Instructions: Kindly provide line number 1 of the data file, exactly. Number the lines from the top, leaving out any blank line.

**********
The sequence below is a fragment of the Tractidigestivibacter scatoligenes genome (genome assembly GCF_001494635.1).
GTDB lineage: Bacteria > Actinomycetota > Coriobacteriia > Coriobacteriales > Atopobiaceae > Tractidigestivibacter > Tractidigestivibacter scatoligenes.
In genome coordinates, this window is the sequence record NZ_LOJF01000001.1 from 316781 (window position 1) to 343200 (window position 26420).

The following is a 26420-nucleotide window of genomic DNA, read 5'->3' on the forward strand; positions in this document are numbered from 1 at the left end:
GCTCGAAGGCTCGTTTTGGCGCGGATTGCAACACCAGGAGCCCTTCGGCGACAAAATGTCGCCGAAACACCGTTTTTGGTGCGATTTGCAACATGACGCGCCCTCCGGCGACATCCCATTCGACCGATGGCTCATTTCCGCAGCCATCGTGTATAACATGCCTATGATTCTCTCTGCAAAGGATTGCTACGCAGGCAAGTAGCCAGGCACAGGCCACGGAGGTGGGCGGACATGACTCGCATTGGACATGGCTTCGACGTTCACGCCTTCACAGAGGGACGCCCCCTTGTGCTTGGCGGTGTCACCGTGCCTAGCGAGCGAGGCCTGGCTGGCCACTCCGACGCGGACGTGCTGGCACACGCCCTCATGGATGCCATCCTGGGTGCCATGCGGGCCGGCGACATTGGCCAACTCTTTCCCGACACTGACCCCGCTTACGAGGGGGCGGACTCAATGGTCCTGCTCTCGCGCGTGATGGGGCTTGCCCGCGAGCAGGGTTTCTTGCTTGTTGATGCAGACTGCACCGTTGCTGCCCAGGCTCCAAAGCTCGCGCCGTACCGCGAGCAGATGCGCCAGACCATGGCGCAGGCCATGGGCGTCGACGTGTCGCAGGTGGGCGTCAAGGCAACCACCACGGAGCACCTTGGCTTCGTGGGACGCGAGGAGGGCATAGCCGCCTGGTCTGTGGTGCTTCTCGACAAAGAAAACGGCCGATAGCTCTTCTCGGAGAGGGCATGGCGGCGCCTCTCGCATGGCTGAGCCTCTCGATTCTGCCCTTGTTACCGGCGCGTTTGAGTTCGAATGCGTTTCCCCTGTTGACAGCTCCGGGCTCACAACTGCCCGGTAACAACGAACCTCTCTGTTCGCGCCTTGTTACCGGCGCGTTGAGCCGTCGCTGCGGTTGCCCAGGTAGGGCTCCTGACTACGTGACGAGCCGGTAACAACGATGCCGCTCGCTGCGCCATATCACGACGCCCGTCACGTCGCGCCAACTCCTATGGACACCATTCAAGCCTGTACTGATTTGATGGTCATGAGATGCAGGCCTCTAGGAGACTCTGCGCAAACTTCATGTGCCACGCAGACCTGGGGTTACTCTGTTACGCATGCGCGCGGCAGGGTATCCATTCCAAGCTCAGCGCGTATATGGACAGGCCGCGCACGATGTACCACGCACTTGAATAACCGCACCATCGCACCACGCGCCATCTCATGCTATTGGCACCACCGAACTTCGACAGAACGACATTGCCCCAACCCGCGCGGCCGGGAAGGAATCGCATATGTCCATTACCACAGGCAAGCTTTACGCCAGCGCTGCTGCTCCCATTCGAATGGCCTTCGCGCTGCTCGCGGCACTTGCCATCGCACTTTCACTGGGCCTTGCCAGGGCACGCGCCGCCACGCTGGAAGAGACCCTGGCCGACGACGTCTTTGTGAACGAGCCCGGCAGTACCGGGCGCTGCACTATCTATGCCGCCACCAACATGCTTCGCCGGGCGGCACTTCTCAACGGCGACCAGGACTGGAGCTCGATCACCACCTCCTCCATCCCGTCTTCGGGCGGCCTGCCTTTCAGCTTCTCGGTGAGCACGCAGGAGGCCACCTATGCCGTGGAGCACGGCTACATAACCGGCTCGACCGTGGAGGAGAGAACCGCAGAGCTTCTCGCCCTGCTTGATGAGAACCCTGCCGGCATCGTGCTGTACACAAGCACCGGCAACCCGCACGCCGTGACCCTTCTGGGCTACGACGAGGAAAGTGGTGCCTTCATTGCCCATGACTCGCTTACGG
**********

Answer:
The sequence below is a fragment of the Tractidigestivibacter scatoligenes genome (genome assembly GCF_001494635.1).